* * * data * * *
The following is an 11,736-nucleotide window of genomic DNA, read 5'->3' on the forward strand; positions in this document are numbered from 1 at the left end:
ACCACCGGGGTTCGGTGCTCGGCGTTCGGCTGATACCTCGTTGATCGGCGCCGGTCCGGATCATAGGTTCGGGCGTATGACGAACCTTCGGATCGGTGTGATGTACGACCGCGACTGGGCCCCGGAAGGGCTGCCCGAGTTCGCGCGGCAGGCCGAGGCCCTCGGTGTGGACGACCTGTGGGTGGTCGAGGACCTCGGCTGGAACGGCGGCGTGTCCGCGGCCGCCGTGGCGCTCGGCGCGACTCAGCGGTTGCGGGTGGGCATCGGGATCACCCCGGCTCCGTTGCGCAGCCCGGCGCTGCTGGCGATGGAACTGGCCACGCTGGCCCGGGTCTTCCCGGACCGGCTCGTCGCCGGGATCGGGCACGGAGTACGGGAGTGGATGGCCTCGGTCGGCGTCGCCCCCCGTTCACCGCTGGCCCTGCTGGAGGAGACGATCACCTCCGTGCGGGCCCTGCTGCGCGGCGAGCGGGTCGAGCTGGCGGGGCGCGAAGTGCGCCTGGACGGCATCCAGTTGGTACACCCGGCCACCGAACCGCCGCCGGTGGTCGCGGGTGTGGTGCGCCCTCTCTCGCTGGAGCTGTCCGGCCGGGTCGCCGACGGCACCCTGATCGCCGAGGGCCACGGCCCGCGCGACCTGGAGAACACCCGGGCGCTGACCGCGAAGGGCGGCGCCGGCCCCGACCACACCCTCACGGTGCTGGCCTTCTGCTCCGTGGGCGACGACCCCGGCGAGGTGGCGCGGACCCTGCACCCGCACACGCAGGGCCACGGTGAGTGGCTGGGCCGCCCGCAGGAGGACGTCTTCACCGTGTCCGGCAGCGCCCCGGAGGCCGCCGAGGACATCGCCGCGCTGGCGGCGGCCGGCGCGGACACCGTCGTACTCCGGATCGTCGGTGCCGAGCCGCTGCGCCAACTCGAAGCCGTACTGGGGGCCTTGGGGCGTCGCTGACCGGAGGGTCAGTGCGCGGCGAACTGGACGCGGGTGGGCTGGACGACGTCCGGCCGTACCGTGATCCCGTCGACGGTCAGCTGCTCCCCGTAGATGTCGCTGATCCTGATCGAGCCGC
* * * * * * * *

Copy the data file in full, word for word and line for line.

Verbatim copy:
The following is an 11,736-nucleotide window of genomic DNA, read 5'->3' on the forward strand; positions in this document are numbered from 1 at the left end:
ACCACCGGGGTTCGGTGCTCGGCGTTCGGCTGATACCTCGTTGATCGGCGCCGGTCCGGATCATAGGTTCGGGCGTATGACGAACCTTCGGATCGGTGTGATGTACGACCGCGACTGGGCCCCGGAAGGGCTGCCCGAGTTCGCGCGGCAGGCCGAGGCCCTCGGTGTGGACGACCTGTGGGTGGTCGAGGACCTCGGCTGGAACGGCGGCGTGTCCGCGGCCGCCGTGGCGCTCGGCGCGACTCAGCGGTTGCGGGTGGGCATCGGGATCACCCCGGCTCCGTTGCGCAGCCCGGCGCTGCTGGCGATGGAACTGGCCACGCTGGCCCGGGTCTTCCCGGACCGGCTCGTCGCCGGGATCGGGCACGGAGTACGGGAGTGGATGGCCTCGGTCGGCGTCGCCCCCCGTTCACCGCTGGCCCTGCTGGAGGAGACGATCACCTCCGTGCGGGCCCTGCTGCGCGGCGAGCGGGTCGAGCTGGCGGGGCGCGAAGTGCGCCTGGACGGCATCCAGTTGGTACACCCGGCCACCGAACCGCCGCCGGTGGTCGCGGGTGTGGTGCGCCCTCTCTCGCTGGAGCTGTCCGGCCGGGTCGCCGACGGCACCCTGATCGCCGAGGGCCACGGCCCGCGCGACCTGGAGAACACCCGGGCGCTGACCGCGAAGGGCGGCGCCGGCCCCGACCACACCCTCACGGTGCTGGCCTTCTGCTCCGTGGGCGACGACCCCGGCGAGGTGGCGCGGACCCTGCACCCGCACACGCAGGGCCACGGTGAGTGGCTGGGCCGCCCGCAGGAGGACGTCTTCACCGTGTCCGGCAGCGCCCCGGAGGCCGCCGAGGACATCGCCGCGCTGGCGGCGGCCGGCGCGGACACCGTCGTACTCCGGATCGTCGGTGCCGAGCCGCTGCGCCAACTCGAAGCCGTACTGGGGGCCTTGGGGCGTCGCTGACCGGAGGGTCAGTGCGCGGCGAACTGGACGCGGGTGGGCTGGACGACGTCCGGCCGTACCGTGATCCCGTCGACGGTCAGCTGCTCCCCGTAGATGTCGCTGATCCTGATCGAGCCGC